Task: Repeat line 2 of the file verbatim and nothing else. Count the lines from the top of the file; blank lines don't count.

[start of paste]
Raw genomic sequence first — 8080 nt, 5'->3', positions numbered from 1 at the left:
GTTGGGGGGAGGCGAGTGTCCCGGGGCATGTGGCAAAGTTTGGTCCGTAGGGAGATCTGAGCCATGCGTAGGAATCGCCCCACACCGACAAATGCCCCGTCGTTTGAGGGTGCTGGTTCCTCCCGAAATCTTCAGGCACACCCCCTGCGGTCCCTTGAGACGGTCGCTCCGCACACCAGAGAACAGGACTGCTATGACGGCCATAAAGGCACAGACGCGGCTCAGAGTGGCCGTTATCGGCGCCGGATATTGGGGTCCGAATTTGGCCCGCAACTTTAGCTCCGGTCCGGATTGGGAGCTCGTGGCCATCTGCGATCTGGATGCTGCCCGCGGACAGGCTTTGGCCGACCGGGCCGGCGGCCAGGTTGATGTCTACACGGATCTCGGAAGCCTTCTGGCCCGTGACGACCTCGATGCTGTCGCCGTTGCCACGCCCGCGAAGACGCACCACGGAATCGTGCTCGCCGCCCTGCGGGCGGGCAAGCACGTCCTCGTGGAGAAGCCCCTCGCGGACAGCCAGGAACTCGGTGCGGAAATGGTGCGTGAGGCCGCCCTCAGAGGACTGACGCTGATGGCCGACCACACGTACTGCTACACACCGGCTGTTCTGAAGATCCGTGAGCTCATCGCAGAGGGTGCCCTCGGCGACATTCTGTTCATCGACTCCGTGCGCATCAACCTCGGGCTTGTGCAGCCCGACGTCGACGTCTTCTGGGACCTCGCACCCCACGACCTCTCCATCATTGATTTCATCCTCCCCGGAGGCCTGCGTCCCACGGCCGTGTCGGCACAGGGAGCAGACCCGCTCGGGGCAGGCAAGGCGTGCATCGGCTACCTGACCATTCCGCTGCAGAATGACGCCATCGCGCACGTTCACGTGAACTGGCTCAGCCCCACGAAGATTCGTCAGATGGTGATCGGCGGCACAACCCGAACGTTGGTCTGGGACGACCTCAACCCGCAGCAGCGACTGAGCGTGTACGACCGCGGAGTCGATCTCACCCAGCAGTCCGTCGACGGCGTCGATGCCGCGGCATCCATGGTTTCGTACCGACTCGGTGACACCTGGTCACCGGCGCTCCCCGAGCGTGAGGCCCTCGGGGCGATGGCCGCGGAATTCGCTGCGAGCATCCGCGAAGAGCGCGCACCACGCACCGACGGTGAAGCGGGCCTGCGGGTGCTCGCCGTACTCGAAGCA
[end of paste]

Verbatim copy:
GTTGGGGGGAGGCGAGTGTCCCGGGGCATGTGGCAAAGTTTGGTCCGTAGGGAGATCTGAGCCATGCGTAGGAATCGCCCCACACCGACAAATGCCCCGTCGTTTGAGGGTGCTGGTTCCTCCCGAAATCTTCAGGCACACCCCCTGCGGTCCCTTGAGACGGTCGCTCCGCACACCAGAGAACAGGACTGCTATGACGGCCATAAAGGCACAGACGCGGCTCAGAGTGGCCGTTATCGGCGCCGGATATTGGGGTCCGAATTTGGCCCGCAACTTTAGCTCCGGTCCGGATTGGGAGCTCGTGGCCATCTGCGATCTGGATGCTGCCCGCGGACAGGCTTTGGCCGACCGGGCCGGCGGCCAGGTTGATGTCTACACGGATCTCGGAAGCCTTCTGGCCCGTGACGACCTCGATGCTGTCGCCGTTGCCACGCCCGCGAAGACGCACCACGGAATCGTGCTCGCCGCCCTGCGGGCGGGCAAGCACGTCCTCGTGGAGAAGCCCCTCGCGGACAGCCAGGAACTCGGTGCGGAAATGGTGCGTGAGGCCGCCCTCAGAGGACTGACGCTGATGGCCGACCACACGTACTGCTACACACCGGCTGTTCTGAAGATCCGTGAGCTCATCGCAGAGGGTGCCCTCGGCGACATTCTGTTCATCGACTCCGTGCGCATCAACCTCGGGCTTGTGCAGCCCGACGTCGACGTCTTCTGGGACCTCGCACCCCACGACCTCTCCATCATTGATTTCATCCTCCCCGGAGGCCTGCGTCCCACGGCCGTGTCGGCACAGGGAGCAGACCCGCTCGGGGCAGGCAAGGCGTGCATCGGCTACCTGACCATTCCGCTGCAGAATGACGCCATCGCGCACGTTCACGTGAACTGGCTCAGCCCCACGAAGATTCGTCAGATGGTGATCGGCGGCACAACCCGAACGTTGGTCTGGGACGACCTCAACCCGCAGCAGCGACTGAGCGTGTACGACCGCGGAGTCGATCTCACCCAGCAGTCCGTCGACGGCGTCGATGCCGCGGCATCCATGGTTTCGTACCGACTCGGTGACACCTGGTCACCGGCGCTCCCCGAGCGTGAGGCCCTCGGGGCGATGGCCGCGGAATTCGCTGCGAGCATCCGCGAAGAGCGCGCACCACGCACCGACGGTGAAGCGGGCCTGCGGGTGCTCGCCGTACTCGAAGCA